THE GREAT COMMISSION OMISSION
Consider with me Jesus’ words, we call “the Great Commission” set in Matthew 28:18-20.
“All authority has been given to me in heaven and on earth, therefore …..
This authority given to the risen, glorified, Jesus is what makes such an impossibly huge and risky task set before his stunned and vulnerable followers, not only possible but doable! It is only on the basis that the Father has given Jesus all authority, not only in the heavenly places but also on earth. Right where they were. Right where we are.
Such an authority has been given to the man Jesus who is risen from death and is gloriously Lord! The authority is given to Jesus alone, but will flow through to those who are joined to him and when the Holy Spirit is at last poured out upon them.
This promise to his followers was given well before the coming of the Holy Spirit upon them. It is this coming of the Holy Spirit that will make all the difference: the authority given him, and only to him, will flow onto them. Why? For what purpose?
……… make disciples of all the nations …….
This means making disciples of Jesus, and not of us, our ideas or our agendas. It is his kingdom not ours. They must follow Jesus, be like him, reproducing, sowing seeds.
What is meant by “the nations”? For a Jew, typically it meant going to the Gentiles. It means peoples everywhere, Jews, Gentiles, Greeks, Romans, Africans, Asians, Chinese, Americans, Westerners, East and West Europeans, indigenous. It means rich, poor, males and females, young, old, everyone. The whole world.
… baptizing them in the name of the Father and the Son and the Holy Spirit …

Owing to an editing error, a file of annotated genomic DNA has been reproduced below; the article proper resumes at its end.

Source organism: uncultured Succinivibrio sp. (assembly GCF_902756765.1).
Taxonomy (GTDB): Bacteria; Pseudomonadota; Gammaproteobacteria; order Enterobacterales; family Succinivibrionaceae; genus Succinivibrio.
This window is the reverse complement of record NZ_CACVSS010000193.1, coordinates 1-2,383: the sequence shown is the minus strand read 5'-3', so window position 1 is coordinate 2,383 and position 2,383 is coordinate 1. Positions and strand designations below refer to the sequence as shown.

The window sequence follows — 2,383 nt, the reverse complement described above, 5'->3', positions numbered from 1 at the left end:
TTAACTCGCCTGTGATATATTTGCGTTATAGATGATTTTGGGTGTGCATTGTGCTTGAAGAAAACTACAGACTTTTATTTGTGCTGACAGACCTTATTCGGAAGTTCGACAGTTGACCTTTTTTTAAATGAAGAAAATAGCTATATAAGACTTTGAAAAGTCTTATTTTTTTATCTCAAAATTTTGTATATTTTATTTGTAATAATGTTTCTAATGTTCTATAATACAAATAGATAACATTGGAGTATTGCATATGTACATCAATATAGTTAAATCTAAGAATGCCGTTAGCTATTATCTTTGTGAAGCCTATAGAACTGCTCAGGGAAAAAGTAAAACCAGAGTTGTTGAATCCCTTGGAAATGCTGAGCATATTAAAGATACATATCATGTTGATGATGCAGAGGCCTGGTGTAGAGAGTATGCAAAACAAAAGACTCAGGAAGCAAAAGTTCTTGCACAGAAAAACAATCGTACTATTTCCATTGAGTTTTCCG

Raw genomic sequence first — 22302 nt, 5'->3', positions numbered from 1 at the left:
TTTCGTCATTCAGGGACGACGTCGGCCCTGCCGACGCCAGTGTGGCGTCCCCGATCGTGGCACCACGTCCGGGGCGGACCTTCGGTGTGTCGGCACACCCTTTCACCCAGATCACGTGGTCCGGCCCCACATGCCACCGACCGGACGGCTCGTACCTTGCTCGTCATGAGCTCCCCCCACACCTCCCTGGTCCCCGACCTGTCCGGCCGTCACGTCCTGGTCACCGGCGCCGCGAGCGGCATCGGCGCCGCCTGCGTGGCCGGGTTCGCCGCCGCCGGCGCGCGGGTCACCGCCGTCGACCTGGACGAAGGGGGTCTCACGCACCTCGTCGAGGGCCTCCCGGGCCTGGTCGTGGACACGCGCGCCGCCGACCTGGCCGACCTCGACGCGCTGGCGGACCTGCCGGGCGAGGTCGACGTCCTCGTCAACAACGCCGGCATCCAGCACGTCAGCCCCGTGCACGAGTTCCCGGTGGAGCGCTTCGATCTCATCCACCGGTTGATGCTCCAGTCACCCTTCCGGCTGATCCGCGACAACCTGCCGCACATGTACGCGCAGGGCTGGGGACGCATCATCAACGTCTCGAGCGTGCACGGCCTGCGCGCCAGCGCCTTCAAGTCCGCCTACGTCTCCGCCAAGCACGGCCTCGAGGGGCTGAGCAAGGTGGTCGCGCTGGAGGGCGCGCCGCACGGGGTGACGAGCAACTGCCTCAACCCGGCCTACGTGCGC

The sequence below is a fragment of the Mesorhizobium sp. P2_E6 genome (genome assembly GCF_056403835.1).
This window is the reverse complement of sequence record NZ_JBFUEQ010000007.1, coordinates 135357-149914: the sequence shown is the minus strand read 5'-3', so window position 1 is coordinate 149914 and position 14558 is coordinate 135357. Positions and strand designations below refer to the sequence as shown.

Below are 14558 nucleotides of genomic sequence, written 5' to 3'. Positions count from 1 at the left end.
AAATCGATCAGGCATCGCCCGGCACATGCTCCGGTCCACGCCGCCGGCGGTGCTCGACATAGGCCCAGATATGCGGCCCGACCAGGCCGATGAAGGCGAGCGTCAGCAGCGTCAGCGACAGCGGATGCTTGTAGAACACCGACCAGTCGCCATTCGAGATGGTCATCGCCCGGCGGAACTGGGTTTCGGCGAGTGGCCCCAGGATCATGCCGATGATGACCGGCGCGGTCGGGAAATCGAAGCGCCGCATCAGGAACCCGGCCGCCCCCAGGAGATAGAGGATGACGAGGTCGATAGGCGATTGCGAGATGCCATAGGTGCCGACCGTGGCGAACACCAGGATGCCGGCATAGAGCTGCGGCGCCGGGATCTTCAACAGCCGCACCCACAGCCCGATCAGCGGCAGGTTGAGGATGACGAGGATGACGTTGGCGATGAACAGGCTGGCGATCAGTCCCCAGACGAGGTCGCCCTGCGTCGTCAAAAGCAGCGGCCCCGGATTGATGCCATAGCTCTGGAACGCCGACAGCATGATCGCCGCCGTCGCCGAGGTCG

The consistent practice of the first followers was to baptise in the name of Jesus. But Jesus’ emphasis in this context is about plunging disciples into a relationship with the Father and the Son and the Holy Spirit, and not merely into water. True baptism involves becoming children of the Heavenly Father and empowered by the Holy Spirit.
….. teaching them to observe all that I commanded you….
It is Jesus’ commands that are important. In the hearts of his disciples Jesus’ words must take the place of all others, previous and yet to come: receive the Holy Spirit, make disciples, bear witness to me, proclaim the Kingdom of God, serve one another, humble yourselves, love one another, glorify the Father …. to mention only a few.
In fact, dare we add to what he asks? Dare we introduce practices, traditions and religion now we have such a momentous and perfect revelation of the mind of the Father in the person of Jesus?
Have we so quickly turned away from the great commission and instead pursued agendas of our own – a great omission – and now we have the great substitution, mere religion?